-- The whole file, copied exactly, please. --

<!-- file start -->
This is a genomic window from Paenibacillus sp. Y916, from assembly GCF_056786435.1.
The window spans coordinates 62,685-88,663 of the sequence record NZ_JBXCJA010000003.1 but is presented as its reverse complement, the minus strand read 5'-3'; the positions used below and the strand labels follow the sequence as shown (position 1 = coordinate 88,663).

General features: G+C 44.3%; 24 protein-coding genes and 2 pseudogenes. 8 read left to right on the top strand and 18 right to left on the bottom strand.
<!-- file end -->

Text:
This is a genomic window from Paenibacillus sp. Y916, from assembly GCF_056786435.1.
The window spans coordinates 62,685-88,663 of the sequence record NZ_JBXCJA010000003.1 but is presented as its reverse complement, the minus strand read 5'-3'; the positions used below and the strand labels follow the sequence as shown (position 1 = coordinate 88,663).

General features: G+C 44.3%; 24 protein-coding genes and 2 pseudogenes. 8 read left to right on the top strand and 18 right to left on the bottom strand.